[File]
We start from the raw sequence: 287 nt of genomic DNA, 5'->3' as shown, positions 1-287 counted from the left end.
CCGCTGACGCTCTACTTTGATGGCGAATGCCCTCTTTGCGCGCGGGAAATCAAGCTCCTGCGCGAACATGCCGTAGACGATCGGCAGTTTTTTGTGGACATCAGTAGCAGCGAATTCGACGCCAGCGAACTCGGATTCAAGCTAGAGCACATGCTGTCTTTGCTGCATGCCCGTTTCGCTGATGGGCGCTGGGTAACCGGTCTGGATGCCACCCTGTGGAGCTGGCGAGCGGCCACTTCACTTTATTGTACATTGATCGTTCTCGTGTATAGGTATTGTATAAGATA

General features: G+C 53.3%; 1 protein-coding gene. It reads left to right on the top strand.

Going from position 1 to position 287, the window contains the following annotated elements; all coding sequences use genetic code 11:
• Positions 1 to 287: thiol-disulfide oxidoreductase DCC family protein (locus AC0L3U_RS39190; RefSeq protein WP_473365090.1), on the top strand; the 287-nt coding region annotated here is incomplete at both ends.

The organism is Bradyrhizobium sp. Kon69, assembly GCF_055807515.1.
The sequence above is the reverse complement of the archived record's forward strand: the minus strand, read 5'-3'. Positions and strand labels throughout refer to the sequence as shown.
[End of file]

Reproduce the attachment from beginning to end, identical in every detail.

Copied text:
We start from the raw sequence: 287 nt of genomic DNA, 5'->3' as shown, positions 1-287 counted from the left end.
CCGCTGACGCTCTACTTTGATGGCGAATGCCCTCTTTGCGCGCGGGAAATCAAGCTCCTGCGCGAACATGCCGTAGACGATCGGCAGTTTTTTGTGGACATCAGTAGCAGCGAATTCGACGCCAGCGAACTCGGATTCAAGCTAGAGCACATGCTGTCTTTGCTGCATGCCCGTTTCGCTGATGGGCGCTGGGTAACCGGTCTGGATGCCACCCTGTGGAGCTGGCGAGCGGCCACTTCACTTTATTGTACATTGATCGTTCTCGTGTATAGGTATTGTATAAGATA

General features: G+C 53.3%; 1 protein-coding gene. It reads left to right on the top strand.

Going from position 1 to position 287, the window contains the following annotated elements; all coding sequences use genetic code 11:
• Positions 1 to 287: thiol-disulfide oxidoreductase DCC family protein (locus AC0L3U_RS39190; RefSeq protein WP_473365090.1), on the top strand; the 287-nt coding region annotated here is incomplete at both ends.

The organism is Bradyrhizobium sp. Kon69, assembly GCF_055807515.1.
The sequence above is the reverse complement of the archived record's forward strand: the minus strand, read 5'-3'. Positions and strand labels throughout refer to the sequence as shown.